God will keep his end-times plan to redeem His people, even if it takes thousands of years. We are a stubborn people. But God wants to graft the Jewish natural branches back into our own olive tree.
World economic crises and growing antisemitism will further drive immigration to Israel, which should help the Messianic Movement. Even the Russia-Ukraine war in 2022 has led to a renewed wave of immigration. The current wave of Aliyah is larger than the 21 years of the First Aliyah in 1882-1903, which too came mostly from Russia. Russia has threatened to close the Jewish Agency there, which has accelerated the desire of the remaining Russian Jews to emigrate to Israel before it is too late. Ukraine has a Jewish community numbering 200,000 (along with its President Volodymyr Zelensky). Aliyah from Russia and Ukraine has tripled this year, and we have seen over 30,000 new immigrants since Russian forces invaded Ukraine in February of this year. Israeli officials say the influx may end up being the largest wave of immigration to the country since the collapse of the Soviet Union. The Israeli government is struggling with its response as it balances competing demands and pleas. The government is preparing for at least 100,000 Jewish Ukrainian immigrants eligible to make Aliyah.
In the last 140 years, there have been successive waves of immigration to Israel from various locations and Jewish communities in the world. These are usually driven by economic factors, antisemitism, and persecution. The world is increasing seeing the conditions ripen for further waves of Aliyah.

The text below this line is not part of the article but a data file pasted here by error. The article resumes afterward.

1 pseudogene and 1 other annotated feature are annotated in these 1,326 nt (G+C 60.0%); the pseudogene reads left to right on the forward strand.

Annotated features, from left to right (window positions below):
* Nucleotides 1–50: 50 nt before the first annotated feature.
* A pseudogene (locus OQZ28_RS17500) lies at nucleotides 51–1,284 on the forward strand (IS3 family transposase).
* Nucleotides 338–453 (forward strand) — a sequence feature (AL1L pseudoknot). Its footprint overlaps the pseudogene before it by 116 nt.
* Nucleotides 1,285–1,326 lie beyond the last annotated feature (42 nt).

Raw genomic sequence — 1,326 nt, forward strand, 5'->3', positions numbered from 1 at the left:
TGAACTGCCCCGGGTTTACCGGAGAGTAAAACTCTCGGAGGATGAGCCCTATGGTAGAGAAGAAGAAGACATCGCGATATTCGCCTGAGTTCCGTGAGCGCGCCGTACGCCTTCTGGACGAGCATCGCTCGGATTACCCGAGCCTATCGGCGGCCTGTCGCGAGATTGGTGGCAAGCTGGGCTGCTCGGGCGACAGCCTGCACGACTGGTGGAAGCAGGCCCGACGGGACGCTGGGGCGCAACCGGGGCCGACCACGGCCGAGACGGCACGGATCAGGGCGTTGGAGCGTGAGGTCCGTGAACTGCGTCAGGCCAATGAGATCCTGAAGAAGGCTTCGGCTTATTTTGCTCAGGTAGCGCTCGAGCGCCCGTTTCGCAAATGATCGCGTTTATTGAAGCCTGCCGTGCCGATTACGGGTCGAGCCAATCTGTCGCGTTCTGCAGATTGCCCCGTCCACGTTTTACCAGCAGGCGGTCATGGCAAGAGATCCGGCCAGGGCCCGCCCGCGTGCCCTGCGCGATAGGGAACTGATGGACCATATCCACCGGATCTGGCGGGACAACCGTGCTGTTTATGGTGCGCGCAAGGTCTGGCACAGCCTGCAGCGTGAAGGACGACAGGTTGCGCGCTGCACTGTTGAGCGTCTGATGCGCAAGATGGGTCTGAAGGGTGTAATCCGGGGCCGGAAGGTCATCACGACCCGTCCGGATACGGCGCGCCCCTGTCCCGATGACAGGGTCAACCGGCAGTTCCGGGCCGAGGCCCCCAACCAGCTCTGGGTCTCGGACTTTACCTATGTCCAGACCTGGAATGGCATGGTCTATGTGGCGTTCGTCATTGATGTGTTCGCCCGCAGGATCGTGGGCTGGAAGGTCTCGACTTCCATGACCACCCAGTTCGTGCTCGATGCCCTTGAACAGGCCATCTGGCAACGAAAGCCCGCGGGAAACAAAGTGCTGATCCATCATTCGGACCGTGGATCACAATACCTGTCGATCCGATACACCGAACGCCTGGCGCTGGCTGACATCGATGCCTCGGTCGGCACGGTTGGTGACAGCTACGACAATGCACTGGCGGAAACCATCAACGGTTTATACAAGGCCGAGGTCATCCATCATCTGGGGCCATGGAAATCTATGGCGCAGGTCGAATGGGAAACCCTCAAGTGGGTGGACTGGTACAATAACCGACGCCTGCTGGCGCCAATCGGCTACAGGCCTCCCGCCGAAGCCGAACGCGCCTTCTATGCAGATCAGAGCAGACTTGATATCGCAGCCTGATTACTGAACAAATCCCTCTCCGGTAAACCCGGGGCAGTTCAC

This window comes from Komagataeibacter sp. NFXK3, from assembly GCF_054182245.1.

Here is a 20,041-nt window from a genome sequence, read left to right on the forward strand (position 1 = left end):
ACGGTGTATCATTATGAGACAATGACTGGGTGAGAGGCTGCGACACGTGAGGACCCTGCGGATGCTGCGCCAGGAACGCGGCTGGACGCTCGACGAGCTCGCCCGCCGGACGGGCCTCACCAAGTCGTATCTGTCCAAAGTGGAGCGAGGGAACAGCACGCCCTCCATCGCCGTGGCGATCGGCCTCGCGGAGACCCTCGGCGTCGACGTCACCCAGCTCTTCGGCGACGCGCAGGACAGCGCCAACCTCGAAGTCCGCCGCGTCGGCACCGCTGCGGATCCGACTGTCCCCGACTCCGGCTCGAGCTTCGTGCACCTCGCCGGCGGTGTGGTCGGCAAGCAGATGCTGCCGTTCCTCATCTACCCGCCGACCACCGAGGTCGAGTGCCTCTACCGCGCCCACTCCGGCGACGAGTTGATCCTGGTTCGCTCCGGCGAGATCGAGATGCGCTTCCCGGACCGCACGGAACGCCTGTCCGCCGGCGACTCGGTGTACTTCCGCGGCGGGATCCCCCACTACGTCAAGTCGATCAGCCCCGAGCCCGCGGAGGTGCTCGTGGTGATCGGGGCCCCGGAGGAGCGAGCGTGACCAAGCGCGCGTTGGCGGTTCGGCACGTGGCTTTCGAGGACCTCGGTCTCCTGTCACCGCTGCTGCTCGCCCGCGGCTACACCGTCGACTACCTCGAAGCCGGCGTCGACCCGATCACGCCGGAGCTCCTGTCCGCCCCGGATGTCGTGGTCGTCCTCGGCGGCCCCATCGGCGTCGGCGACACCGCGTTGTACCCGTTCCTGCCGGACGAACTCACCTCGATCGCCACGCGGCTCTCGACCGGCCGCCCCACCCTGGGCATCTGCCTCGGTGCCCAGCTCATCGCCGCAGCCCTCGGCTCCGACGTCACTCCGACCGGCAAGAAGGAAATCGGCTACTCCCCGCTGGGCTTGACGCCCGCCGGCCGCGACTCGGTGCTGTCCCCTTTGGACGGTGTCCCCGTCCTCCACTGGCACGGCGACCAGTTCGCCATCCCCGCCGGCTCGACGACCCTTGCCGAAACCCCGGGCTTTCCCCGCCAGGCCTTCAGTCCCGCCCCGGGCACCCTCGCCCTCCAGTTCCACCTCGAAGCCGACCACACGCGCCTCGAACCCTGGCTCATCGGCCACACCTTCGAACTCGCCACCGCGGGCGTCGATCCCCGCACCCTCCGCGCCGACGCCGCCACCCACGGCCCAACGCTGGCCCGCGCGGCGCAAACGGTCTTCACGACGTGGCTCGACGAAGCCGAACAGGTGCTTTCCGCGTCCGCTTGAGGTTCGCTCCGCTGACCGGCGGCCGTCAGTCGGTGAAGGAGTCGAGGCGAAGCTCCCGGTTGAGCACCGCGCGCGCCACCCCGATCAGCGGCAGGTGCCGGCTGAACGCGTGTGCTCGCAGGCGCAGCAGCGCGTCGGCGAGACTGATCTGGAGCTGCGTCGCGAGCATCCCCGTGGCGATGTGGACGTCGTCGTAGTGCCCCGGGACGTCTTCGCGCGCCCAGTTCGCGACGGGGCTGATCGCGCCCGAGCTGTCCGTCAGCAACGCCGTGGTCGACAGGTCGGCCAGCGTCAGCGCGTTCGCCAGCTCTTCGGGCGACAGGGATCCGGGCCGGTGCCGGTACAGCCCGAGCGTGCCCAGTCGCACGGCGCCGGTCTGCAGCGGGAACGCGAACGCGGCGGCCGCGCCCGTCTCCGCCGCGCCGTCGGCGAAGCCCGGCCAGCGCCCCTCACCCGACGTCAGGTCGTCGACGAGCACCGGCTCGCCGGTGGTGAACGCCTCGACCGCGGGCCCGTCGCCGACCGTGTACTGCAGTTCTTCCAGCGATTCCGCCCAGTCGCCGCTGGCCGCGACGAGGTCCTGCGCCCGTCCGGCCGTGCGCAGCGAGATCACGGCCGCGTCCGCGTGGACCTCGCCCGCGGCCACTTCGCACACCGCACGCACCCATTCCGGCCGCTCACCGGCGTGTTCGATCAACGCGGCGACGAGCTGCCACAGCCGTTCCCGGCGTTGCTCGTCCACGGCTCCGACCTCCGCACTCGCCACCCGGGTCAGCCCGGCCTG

As Messianic Jews, we hope to see a day in which there is a wave of Messianic Jews from all nations to Israel. Aliyah of Messianic Jews is a key component to the strengthening of the Body of Messiah in Israel. More strong Messianic believers here will create and foster the next generations of native, Israel born-and-raised believers that are bold, not foreign, and on fire to reach their Israeli friends in an Israeli way.
Youth work has tremendously strengthened in Israel in the past decade. In addition to congregational youth groups, many junior and senior-high school camps and conferences offer hundreds of Messianic Jewish youths throughout the year the opportunity to grow spiritually in a loving and Hebrew-speaking environment of their peers.
Led by native camp counselors and trained youth leaders, our youth are learning to be passionate for the Lord in an Israeli way.
Young adults enjoy pre-military and soldier discipleship programs and conferences throughout the year.
This strengthening of the individual, young Israeli believer allows him/her to go with confidence to explain their faith to their family, their friends and later to their co-workers.